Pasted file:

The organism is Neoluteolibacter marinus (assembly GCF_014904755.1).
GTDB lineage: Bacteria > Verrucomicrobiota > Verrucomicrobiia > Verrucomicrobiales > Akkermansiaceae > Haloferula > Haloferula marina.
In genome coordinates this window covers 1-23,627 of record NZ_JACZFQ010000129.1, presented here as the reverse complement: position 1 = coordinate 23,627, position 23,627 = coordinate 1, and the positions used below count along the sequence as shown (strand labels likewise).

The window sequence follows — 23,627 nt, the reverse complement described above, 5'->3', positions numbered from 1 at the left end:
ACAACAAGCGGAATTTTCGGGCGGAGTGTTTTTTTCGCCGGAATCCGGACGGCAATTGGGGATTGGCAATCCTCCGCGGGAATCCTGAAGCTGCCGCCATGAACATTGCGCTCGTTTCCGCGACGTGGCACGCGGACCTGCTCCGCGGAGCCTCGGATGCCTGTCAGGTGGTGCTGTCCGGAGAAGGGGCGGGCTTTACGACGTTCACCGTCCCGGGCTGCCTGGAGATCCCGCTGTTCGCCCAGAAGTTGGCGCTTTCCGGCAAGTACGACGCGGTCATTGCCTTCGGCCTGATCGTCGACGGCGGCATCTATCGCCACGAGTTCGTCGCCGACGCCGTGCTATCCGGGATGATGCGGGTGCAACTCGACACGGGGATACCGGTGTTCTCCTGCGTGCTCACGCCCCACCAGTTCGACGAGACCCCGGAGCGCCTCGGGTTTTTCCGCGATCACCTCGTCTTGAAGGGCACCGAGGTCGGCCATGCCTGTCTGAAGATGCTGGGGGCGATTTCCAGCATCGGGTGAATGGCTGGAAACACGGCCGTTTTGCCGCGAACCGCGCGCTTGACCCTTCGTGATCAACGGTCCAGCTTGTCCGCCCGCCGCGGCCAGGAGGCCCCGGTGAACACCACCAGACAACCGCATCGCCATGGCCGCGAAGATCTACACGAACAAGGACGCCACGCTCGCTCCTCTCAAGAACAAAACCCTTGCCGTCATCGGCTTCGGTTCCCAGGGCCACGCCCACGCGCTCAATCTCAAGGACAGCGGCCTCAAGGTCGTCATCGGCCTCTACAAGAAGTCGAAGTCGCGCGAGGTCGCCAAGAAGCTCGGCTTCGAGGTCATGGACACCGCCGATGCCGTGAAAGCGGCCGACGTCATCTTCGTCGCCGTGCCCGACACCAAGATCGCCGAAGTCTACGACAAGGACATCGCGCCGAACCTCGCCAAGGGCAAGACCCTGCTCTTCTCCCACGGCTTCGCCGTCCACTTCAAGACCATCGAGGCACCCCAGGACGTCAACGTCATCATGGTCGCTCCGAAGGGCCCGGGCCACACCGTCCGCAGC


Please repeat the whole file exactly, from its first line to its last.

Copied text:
The organism is Neoluteolibacter marinus (assembly GCF_014904755.1).
GTDB lineage: Bacteria > Verrucomicrobiota > Verrucomicrobiia > Verrucomicrobiales > Akkermansiaceae > Haloferula > Haloferula marina.
In genome coordinates this window covers 1-23,627 of record NZ_JACZFQ010000129.1, presented here as the reverse complement: position 1 = coordinate 23,627, position 23,627 = coordinate 1, and the positions used below count along the sequence as shown (strand labels likewise).

The window sequence follows — 23,627 nt, the reverse complement described above, 5'->3', positions numbered from 1 at the left end:
ACAACAAGCGGAATTTTCGGGCGGAGTGTTTTTTTCGCCGGAATCCGGACGGCAATTGGGGATTGGCAATCCTCCGCGGGAATCCTGAAGCTGCCGCCATGAACATTGCGCTCGTTTCCGCGACGTGGCACGCGGACCTGCTCCGCGGAGCCTCGGATGCCTGTCAGGTGGTGCTGTCCGGAGAAGGGGCGGGCTTTACGACGTTCACCGTCCCGGGCTGCCTGGAGATCCCGCTGTTCGCCCAGAAGTTGGCGCTTTCCGGCAAGTACGACGCGGTCATTGCCTTCGGCCTGATCGTCGACGGCGGCATCTATCGCCACGAGTTCGTCGCCGACGCCGTGCTATCCGGGATGATGCGGGTGCAACTCGACACGGGGATACCGGTGTTCTCCTGCGTGCTCACGCCCCACCAGTTCGACGAGACCCCGGAGCGCCTCGGGTTTTTCCGCGATCACCTCGTCTTGAAGGGCACCGAGGTCGGCCATGCCTGTCTGAAGATGCTGGGGGCGATTTCCAGCATCGGGTGAATGGCTGGAAACACGGCCGTTTTGCCGCGAACCGCGCGCTTGACCCTTCGTGATCAACGGTCCAGCTTGTCCGCCCGCCGCGGCCAGGAGGCCCCGGTGAACACCACCAGACAACCGCATCGCCATGGCCGCGAAGATCTACACGAACAAGGACGCCACGCTCGCTCCTCTCAAGAACAAAACCCTTGCCGTCATCGGCTTCGGTTCCCAGGGCCACGCCCACGCGCTCAATCTCAAGGACAGCGGCCTCAAGGTCGTCATCGGCCTCTACAAGAAGTCGAAGTCGCGCGAGGTCGCCAAGAAGCTCGGCTTCGAGGTCATGGACACCGCCGATGCCGTGAAAGCGGCCGACGTCATCTTCGTCGCCGTGCCCGACACCAAGATCGCCGAAGTCTACGACAAGGACATCGCGCCGAACCTCGCCAAGGGCAAGACCCTGCTCTTCTCCCACGGCTTCGCCGTCCACTTCAAGACCATCGAGGCACCCCAGGACGTCAACGTCATCATGGTCGCTCCGAAGGGCCCGGGCCACACCGTCCGCAGC